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first person

Illustration by Wenting Li

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Sometimes, you make a choice without knowing the reason why. Something pushes you, nothing that can be described with legible words or ideas. Even “instinct” is too stiff. Maybe it’s something like a lava lamp: Picture those amorphous and shifting blobs as forces that make your stomach drop or your eyes light up. The actual reasons often appear later, once you’ve emerged from the other side a little dazed.

That’s how I describe my decision to study abroad in India during my third year of university. It’s an uncommon exchange destination. When asked to explain my choice, I used neat, bow-tied answers for deflection: “The school is prestigious!” “I haven’t been able to travel there!” “Good food!”

These weren’t inaccurate. The school was fantastic, I’d only visited India once before (a trip to my family’s Punjab village that I barely remember), and Indian food is heavenly. But that was just the surface of my curiosity, and I couldn’t explain the rest at that time.

Like my parents, most of our friends and family are South Asian immigrants and they were especially skeptical of this choice. People sternly warned me not to trust strangers, never leave campus, avoid certain foods – several even shared their relatives’ phone numbers in case I needed help. I was grateful for their collective care, yet their messages were tinged with fear and foreboding, and within them, I heard a judgment amplified by my own doubts: that my decision made no sense.

Growing up, my identity didn’t mean much to me: brown-skinned, Indian, second-generation. It wasn’t that I rejected my background – I completed the usual diaspora checklist of learning classical Bharatanatyam, celebrating Diwali and watching Karan Johar films. But cultural participation feels hollow when you don’t know the origins of these practices, or anything substantive about the country they come from.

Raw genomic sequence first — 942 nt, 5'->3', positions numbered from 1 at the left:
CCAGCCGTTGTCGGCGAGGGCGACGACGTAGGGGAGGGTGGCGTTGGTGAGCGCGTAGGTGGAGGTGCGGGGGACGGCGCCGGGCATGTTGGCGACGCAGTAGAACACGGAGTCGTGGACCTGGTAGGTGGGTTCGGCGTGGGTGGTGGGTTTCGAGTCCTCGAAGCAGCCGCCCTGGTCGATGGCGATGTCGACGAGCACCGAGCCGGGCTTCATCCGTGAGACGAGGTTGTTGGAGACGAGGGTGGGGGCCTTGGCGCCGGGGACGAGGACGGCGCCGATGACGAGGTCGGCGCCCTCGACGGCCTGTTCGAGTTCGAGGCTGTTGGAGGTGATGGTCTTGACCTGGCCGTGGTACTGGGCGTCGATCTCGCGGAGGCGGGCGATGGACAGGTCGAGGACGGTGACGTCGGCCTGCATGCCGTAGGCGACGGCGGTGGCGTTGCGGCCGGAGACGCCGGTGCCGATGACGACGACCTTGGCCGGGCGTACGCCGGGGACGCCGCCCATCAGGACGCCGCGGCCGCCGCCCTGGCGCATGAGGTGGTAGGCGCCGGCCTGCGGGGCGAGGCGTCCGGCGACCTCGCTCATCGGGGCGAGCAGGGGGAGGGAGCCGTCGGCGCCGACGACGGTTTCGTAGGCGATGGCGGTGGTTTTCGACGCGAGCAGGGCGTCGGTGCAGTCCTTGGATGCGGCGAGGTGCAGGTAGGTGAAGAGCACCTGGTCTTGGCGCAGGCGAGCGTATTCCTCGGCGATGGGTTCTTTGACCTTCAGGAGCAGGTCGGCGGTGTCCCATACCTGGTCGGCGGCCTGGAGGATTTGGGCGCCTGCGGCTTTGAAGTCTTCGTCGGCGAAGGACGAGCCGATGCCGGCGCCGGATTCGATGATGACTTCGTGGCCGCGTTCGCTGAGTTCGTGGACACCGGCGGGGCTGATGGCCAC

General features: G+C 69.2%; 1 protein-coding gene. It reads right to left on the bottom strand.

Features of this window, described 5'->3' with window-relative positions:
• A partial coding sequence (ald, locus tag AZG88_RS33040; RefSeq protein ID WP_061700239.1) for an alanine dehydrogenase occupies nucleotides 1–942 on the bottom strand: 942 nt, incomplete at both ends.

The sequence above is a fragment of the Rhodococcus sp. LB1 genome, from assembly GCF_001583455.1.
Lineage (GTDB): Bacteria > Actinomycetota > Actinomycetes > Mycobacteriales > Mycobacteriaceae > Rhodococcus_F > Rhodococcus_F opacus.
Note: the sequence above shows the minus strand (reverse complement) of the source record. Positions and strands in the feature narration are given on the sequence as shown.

Canadian schools did not fill in those gaps for me. I learned about Greek myths, American politics, French philosophers, German music history and Canadian literature, but never about the place responsible for the dinner I eat every night, the way I look and my family’s memories. Lessons rarely covered anything non-Western or non-white. People from minority communities know how that feels – you’re left without firm ground beneath you, unlike the majority whose identities are centred and valued in our education. Where they gain pillars to stand on – historical events, scientific milestones, “classic” art, powerful figures attached to their heritage – we are left teetering. That is unless we take matters into our own hands.

For most of my life, I didn’t bother. It’s hard to explain my sadness at the stubborn disinterest I once had in India. Internalized racism and a Eurocentric education limited not only my knowledge but my questions, too. I didn’t care, in an academic way or even a touristic way; India never seemed like a place worth visiting. When I envisioned vacation, it was hopping around Europe, eating pasta and getting wine drunk. That’s what Western culture does: it draws borders around our imagination.

Yet something inside me bubbled over when I was selecting a destination for a university exchange. Places I’d dreamed of visiting suddenly looked stale. I discovered Ashoka University, a liberal arts school in north India, and the lava lamp blobs started nudging me. As I scoured course descriptions and campus photos, a plan began to form.